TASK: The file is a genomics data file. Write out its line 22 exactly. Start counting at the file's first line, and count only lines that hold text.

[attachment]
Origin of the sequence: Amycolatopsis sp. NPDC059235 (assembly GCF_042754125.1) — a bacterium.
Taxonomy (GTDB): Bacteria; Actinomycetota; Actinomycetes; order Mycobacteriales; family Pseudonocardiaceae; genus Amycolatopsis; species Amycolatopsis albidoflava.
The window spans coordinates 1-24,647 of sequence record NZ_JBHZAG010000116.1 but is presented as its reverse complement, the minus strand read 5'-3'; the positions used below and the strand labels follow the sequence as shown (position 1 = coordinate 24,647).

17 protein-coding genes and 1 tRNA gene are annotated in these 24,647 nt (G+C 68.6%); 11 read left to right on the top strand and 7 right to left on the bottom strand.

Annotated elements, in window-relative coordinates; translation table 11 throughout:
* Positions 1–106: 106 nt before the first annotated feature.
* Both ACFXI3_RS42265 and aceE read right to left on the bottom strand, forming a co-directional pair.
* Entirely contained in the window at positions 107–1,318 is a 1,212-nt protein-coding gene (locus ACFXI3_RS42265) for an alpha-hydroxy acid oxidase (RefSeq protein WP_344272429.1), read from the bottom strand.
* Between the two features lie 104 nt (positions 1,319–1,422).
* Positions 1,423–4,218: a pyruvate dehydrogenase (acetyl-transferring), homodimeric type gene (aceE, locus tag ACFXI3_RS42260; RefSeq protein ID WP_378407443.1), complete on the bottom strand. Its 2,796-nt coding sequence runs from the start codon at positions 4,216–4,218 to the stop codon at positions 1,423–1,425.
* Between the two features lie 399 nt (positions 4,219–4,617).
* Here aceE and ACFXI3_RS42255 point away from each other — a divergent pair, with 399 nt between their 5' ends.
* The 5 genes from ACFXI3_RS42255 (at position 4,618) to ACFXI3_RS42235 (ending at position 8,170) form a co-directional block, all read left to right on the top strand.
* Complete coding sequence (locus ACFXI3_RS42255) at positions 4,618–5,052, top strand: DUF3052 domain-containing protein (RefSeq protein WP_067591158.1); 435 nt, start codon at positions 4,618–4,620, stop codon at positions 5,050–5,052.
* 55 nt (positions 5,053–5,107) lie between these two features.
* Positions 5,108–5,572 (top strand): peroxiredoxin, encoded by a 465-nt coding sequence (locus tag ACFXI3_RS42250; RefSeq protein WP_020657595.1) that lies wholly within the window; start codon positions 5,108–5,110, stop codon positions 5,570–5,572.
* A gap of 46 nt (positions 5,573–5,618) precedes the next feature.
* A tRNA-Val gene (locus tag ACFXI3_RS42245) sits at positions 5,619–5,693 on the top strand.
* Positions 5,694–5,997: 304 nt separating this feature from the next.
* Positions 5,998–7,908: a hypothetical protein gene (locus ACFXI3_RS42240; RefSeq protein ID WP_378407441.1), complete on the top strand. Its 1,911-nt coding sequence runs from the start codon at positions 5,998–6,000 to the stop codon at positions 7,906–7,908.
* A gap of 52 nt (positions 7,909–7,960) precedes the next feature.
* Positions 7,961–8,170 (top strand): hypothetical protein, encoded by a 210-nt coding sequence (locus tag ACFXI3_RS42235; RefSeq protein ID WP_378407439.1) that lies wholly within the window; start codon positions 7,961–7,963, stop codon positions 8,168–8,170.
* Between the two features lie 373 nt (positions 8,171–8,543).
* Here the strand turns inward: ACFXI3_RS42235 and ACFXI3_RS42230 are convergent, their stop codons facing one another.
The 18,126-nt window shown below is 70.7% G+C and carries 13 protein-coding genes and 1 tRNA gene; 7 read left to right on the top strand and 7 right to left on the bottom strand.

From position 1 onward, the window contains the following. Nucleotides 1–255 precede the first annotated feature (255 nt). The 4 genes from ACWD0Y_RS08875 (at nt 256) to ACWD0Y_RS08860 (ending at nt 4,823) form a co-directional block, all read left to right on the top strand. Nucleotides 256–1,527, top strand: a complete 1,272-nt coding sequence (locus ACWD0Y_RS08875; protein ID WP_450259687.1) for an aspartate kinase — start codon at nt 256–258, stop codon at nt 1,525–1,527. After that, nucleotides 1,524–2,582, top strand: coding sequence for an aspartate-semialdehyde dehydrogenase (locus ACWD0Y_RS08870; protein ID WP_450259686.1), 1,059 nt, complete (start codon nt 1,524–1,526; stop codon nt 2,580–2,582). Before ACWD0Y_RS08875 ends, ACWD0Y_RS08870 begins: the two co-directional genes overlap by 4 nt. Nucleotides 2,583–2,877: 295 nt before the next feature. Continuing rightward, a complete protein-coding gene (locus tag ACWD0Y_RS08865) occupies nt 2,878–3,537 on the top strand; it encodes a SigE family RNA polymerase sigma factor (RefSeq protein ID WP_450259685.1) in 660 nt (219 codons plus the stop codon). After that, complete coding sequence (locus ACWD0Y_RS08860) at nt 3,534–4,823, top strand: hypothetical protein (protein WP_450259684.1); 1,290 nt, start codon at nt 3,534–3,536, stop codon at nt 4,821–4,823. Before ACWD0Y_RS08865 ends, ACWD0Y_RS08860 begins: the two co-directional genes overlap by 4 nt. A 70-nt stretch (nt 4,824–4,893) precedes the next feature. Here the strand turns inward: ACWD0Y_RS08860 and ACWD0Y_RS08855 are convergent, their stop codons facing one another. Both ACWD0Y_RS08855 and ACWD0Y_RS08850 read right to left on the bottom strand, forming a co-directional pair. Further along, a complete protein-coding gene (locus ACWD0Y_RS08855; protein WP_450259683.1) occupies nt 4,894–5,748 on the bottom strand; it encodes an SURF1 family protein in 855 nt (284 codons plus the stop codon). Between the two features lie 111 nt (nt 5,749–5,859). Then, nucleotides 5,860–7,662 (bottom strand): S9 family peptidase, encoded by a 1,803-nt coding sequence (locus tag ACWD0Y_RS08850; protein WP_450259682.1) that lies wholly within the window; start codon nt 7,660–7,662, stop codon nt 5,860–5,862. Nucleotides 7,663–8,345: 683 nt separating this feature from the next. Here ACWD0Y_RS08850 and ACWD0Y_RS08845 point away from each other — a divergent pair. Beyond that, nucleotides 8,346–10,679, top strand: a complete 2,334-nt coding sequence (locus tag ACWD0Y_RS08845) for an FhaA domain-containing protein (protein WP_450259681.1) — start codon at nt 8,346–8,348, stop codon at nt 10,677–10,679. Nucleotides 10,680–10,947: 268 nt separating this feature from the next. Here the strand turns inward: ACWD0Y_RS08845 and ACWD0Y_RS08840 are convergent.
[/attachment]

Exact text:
* Positions 7,961–8,170 (top strand): hypothetical protein, encoded by a 210-nt coding sequence (locus tag ACFXI3_RS42235; RefSeq protein ID WP_378407439.1) that lies wholly within the window; start codon positions 7,961–7,963, stop codon positions 8,168–8,170.